willingness to pay

Pricing electricty blackout among South African households

South African households, like households in many other developing countries, are faced with regular power outages. This is a big problem, since the outages that the households experience are both frequent and long in duration. Efficient electricity infrastructure investment decisions are possible only if the welfare loss of electricity blackouts is determined. We estimate a measure for welfare analysis. The surveys were conducted using electronic equipment (gadgets/tablets) instead of the orthodox paper method. We subject respondents to eight power outage scenarios.

South African attitudes about nuclear power: The case of the nuclear energy expansion

The objective of our study is to investigate households’ attitudes and willingness to pay (WTP) for the proposed second nuclear power plant in South Africa. Traditional analysis of such data has tended to ignore zero WTP values. A spike model which explicitly accounts for zero WTP is employed. We also test for effect of distance on WTP. The proximity to the nuclear plant dummy is negative and significant in the probit model, which implies that those who are closer to the plant are more likely to state a zero WTP.

Valuing User Preferences for Improvements in Public Nature Trails Around the Sundays River Estuary, Eastern Cape, South Africa

Many valuations have been made of changes to in-estuary attributes but few have been made of out-of-estuary attributes. From a recreation perspective, an important type of out-of-estuary attribute is the availability of public paths by which to access attractive features of the estuary environment. This paper values an improvement in the level of public access in the form of an additional nature trail along the banks of the Sundays River Estuary in the Eastern Cape, but does not compare this value with the costs.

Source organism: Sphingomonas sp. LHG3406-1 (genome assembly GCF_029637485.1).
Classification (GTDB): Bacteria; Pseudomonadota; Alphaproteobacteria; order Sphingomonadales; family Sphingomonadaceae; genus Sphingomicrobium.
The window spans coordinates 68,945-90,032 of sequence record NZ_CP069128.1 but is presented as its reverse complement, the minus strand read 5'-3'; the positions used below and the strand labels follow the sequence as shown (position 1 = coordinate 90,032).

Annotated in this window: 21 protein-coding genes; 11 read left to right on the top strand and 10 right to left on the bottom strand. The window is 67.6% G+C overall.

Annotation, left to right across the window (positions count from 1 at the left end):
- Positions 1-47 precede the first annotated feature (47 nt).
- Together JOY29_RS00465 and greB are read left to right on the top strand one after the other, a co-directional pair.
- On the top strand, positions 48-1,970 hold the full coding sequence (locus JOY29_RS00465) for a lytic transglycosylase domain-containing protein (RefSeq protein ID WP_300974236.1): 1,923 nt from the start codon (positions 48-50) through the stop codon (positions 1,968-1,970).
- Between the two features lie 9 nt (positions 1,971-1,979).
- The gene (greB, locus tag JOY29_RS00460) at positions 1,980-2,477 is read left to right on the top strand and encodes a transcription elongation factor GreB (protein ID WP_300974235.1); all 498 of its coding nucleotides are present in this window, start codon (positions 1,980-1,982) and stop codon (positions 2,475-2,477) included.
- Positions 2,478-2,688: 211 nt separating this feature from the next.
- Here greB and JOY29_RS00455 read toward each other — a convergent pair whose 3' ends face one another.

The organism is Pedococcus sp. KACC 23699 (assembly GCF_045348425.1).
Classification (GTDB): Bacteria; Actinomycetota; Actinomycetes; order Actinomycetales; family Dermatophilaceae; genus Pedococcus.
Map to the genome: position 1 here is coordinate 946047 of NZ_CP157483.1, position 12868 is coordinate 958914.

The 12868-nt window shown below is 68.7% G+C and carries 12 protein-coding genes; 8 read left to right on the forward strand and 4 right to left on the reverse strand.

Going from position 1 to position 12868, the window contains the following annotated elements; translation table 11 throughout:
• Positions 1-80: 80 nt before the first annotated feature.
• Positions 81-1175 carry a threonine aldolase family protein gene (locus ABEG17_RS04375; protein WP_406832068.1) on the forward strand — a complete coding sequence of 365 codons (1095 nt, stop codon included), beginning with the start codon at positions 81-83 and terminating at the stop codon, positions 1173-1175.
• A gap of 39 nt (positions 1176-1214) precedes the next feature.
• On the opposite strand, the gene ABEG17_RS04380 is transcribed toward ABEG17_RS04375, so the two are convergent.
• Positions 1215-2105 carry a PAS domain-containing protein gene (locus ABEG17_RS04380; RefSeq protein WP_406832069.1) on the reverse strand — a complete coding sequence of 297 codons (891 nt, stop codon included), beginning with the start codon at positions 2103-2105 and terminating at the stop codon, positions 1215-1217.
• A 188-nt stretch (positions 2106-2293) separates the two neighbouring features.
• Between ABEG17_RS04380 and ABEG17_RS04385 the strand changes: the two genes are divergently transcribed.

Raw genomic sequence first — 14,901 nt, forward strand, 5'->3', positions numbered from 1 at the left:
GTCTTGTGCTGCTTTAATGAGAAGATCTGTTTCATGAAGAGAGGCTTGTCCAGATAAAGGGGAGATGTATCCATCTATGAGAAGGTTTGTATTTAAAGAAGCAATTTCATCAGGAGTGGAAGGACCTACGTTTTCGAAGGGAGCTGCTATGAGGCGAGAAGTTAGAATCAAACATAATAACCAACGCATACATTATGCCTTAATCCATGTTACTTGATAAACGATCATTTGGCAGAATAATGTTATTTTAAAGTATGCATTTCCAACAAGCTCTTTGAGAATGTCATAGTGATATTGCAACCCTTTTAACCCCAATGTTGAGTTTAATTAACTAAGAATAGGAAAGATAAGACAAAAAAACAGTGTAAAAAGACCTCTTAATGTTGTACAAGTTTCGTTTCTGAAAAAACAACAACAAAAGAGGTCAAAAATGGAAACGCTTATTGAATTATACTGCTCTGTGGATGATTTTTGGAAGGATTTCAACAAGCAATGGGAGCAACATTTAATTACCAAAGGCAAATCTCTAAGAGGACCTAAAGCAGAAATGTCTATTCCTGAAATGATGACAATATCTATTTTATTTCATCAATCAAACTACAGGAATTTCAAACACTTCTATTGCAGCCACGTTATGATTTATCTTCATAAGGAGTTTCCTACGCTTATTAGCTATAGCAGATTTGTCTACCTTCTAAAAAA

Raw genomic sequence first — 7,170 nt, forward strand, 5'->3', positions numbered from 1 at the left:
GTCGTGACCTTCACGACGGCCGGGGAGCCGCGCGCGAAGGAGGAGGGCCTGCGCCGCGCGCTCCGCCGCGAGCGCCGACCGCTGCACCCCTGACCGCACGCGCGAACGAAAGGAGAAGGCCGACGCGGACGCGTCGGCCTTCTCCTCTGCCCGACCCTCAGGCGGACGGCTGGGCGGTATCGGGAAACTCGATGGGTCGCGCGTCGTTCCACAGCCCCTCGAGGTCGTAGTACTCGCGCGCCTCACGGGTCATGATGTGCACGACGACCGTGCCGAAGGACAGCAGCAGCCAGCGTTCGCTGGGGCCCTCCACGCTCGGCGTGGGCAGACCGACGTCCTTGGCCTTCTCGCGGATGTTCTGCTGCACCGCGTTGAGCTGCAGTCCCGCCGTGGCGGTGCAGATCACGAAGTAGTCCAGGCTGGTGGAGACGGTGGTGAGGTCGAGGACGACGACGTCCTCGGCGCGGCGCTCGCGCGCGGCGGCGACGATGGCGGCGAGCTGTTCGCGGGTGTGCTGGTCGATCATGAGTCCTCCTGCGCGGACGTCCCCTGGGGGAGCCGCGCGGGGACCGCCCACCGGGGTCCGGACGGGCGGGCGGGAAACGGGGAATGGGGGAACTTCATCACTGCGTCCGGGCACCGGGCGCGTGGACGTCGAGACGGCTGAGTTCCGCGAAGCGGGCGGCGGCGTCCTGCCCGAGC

Estimating the willingness to pay for the removal of a local undesirable land use: The case of the Manganese ore dump and oil tank farm in the Port Elizabeth Harbour

This paper examines the Nelson Mandela Bay public’s willingness to pay (WTP) for the removal of a local undesirable land use, the manganese ore dumps and the oil tank farm situated within the boundaries of the Port Elizabeth harbour, Eastern Cape, South Africa, by means of the contingent valuation method. Both a non-parametric and parametric estimate of the WTP is derived. Estimated WTP for the removal of this disamenity ranges from R47.09 to R93.21 per household. The aggregate WTP ranges from R13 489 683 to R26 701 496.

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